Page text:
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Bear hibernation: More than a winter’s nap

A brown bear with two cubs looks out of its den in the woods under a large rock in winter.

Enlarge / A brown bear with two cubs looks out of its den in the woods under a large rock in winter. (credit: Byrdyak | Getty)

Every spring, as days in the north stretch longer and melting snow trickles into streams, drowsy animals ranging from grizzlies to ground squirrels start to rally from hibernation. It’s tempting to say that that they are “waking up,” but hibernation is more complicated and mysterious than a simple long sleep: Any animal that can spend months underground without eating or drinking and still emerge ready to face the world has clearly mastered an amazing trick of biology.

The roster of animals that hibernate includes all manner of rodents, some amphibians and even a few primates (several species of dwarf lemurs), but bears are literally the biggest hibernators of them all. Adult grizzly and black bears weigh as much as American football players, or more, with the energy and curiosity of preschoolers, but they have no trouble hunkering down for months at time. The choreography that goes into shutting down a creature this big defies easy explanation, says Elena Gracheva, a neurophysiologist at Yale University in New Haven, Connecticut. “Hibernation is so complex it requires adaptations at multiple levels,” she says.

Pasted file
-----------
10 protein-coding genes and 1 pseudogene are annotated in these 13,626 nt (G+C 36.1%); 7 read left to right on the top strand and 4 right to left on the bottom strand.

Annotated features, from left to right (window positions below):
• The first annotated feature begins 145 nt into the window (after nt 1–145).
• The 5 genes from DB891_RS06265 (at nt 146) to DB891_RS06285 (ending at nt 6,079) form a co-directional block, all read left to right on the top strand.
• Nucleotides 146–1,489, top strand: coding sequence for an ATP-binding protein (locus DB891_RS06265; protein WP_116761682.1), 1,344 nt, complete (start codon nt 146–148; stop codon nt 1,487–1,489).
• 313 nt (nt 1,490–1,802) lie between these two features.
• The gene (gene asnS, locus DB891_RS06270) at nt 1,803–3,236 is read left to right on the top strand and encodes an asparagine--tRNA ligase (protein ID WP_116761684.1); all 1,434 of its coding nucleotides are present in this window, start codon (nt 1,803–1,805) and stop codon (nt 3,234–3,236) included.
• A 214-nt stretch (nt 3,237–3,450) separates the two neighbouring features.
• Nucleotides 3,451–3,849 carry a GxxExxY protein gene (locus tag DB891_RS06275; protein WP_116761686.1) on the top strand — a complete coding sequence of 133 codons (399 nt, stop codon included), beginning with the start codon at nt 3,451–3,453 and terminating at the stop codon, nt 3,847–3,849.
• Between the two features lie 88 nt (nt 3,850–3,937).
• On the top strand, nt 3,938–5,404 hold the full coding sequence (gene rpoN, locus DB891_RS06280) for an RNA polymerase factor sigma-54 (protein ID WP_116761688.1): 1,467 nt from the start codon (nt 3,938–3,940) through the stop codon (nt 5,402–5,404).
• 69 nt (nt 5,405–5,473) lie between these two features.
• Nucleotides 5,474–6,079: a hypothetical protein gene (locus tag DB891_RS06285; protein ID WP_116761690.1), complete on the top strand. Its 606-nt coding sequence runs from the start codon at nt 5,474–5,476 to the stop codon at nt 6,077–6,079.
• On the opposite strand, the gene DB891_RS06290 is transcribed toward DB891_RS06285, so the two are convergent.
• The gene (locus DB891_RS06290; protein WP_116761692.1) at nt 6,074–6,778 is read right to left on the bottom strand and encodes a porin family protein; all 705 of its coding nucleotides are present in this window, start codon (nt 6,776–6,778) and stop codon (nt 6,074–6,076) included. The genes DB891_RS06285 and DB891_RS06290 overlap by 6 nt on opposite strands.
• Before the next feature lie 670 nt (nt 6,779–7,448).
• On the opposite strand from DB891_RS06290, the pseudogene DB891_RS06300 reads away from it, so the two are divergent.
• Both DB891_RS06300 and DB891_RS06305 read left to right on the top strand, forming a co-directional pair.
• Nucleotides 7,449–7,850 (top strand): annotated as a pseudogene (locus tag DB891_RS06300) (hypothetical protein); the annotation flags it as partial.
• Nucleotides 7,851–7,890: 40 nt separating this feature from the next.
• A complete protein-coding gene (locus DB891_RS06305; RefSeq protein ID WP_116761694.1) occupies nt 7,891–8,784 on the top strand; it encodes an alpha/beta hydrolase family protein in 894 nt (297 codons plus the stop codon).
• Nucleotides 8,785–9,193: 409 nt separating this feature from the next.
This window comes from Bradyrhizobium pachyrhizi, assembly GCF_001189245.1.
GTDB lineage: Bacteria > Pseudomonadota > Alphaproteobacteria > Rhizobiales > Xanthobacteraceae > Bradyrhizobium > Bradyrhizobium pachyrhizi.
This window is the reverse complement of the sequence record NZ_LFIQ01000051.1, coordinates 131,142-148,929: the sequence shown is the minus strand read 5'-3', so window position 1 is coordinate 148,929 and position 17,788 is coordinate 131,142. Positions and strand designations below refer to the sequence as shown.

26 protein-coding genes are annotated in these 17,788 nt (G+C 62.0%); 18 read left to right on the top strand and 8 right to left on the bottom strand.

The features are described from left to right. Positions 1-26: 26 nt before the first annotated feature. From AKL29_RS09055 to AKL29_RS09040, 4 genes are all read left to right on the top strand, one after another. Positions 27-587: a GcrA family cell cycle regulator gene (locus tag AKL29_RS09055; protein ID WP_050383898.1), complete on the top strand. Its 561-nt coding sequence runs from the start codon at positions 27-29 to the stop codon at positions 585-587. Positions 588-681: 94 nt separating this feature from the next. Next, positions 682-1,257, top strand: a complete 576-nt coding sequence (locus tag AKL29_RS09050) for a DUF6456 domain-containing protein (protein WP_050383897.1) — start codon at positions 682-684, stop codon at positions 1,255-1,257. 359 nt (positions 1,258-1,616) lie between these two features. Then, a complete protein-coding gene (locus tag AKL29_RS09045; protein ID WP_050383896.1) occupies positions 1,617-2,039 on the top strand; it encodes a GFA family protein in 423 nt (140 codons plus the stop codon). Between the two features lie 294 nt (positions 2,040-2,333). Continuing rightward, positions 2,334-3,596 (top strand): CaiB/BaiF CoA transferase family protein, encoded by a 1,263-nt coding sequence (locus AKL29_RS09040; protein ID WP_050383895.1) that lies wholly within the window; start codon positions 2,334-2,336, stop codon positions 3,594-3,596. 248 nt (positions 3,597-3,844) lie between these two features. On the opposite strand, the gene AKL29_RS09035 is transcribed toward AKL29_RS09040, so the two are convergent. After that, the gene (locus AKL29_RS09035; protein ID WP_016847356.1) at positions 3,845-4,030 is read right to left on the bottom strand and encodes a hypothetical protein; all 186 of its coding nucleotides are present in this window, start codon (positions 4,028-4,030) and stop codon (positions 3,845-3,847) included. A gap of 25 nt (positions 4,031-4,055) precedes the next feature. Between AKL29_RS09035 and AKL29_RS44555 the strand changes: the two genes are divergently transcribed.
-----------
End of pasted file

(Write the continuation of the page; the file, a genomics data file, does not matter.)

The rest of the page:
Bear hibernation offers important insights into the workings of large mammals, especially us, explains Gracheva, who coauthored an exploration of the physiology of hibernation in the 2020 Annual Review of Cell and Developmental Biology. A better understanding of the process could potentially change our approach to a wide range of human conditions, including stroke, osteoporosis, Parkinson’s disease and Alzheimer’s (see sidebar).

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